1 9 8 2 (UK)
9 x 45 minute episodes
Police was another tele-verité exercise by the BBC to lift the lid on British institutions, following Sailor (1976), Hospital (1977) and Strangeways (1980). Filmmakers Roger Graef and Charles Stewart were given the keys to Reading police station and spent nine months trailing the bobbies of Thames Valley’s ‘E’ Division.
Consent came from senior officers and the Home Office itself, who were anxious to stem a growing mistrust of the police, particularly among Britain’s inner-city ethnic minorities.
The first episode showed a massive dawn stake-out of the home of a Mr Donald Stimpson whose wife had telephoned the police during the course of a New Year’s Eve row to tell them he was about to shoot the family dog. After the police told him on loudhailers to “come quietly” he came, revealing himself as mild and non-violent but amazed by their presence. Eventually, he sued the Thames Valley force for £500 for troubling him.
Later episodes showed a detective breaking down in tears after being demoted back to the uniformed ranks, a stake-out to catch a thief as he robbed a duchess, a drunk accusing the cops of beating him up in a van and an officer being reported and suspended for slapping a black youth.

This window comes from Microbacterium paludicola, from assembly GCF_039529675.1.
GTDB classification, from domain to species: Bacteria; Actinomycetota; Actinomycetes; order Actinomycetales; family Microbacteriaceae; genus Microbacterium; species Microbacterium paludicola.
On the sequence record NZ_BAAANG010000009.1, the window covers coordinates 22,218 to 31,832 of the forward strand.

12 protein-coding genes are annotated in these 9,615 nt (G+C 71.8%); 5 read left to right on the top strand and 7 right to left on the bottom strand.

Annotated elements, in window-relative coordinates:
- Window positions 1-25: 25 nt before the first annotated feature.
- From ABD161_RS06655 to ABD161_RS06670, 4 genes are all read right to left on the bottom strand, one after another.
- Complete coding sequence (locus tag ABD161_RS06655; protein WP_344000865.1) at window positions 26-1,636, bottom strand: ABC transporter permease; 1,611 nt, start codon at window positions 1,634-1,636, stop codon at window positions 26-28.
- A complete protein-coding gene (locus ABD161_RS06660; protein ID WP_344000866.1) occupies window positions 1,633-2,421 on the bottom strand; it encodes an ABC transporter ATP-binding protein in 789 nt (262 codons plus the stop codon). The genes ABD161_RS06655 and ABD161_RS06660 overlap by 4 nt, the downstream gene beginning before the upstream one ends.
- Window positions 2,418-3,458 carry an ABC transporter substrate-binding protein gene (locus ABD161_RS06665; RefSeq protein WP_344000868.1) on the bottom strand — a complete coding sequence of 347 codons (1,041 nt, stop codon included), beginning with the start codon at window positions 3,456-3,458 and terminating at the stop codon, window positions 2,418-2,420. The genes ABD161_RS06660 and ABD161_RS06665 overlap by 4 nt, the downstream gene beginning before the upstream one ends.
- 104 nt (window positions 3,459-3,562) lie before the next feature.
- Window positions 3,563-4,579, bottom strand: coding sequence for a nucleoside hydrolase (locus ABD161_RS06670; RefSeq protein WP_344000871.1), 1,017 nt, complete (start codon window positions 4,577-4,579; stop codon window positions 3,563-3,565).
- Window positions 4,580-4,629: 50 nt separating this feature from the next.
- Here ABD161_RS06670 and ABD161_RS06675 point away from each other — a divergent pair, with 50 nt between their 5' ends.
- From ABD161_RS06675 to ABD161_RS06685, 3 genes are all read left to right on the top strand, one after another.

The scenes to have the most lasting effect though were those in episode three showing Detective Brian Kirk and other officers bullying a girl with a history of psychiatric treatment who claimed she’d been raped. “This is the biggest bollocks I’ve ever heard,” erupts one officer.
The episode caused a public outcry and led to a change in the way police forces handled rape cases. Within months, a new rape squad of five female officers was formed in Reading and the Home Office introduced new guidelines stressing the need for tact and understanding in such cases.
In September 1982 there was a five-part sequel called Operation Carter, which showed the same force’s success in rounding up and putting behind bars 29 criminals for a total of 411 years.
It made a national hero of Detective Chief Inspector Brian Ward, the man in charge of No 5 Regional Crime Squad who looked like John Thaw and spoke like Eddie Grundy. Security had been so tight that Graef and his co-producer Charles Stewart had had to store their films in a fridge at Reading police station until the court trials were over.